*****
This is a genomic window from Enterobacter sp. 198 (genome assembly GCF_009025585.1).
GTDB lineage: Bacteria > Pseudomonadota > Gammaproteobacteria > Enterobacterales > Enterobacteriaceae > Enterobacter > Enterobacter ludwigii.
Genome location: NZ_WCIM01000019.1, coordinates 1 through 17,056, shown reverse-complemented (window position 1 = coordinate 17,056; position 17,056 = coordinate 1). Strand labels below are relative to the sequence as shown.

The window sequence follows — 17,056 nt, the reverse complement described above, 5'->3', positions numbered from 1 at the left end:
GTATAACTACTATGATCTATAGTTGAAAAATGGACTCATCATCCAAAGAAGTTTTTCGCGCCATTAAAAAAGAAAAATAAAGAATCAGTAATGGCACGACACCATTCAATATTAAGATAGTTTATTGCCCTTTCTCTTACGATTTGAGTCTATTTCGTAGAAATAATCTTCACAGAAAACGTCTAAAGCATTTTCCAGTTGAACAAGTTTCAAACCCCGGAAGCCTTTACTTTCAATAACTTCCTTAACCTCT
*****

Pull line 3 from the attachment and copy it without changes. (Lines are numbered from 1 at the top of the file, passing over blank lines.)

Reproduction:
Genome location: NZ_WCIM01000019.1, coordinates 1 through 17,056, shown reverse-complemented (window position 1 = coordinate 17,056; position 17,056 = coordinate 1). Strand labels below are relative to the sequence as shown.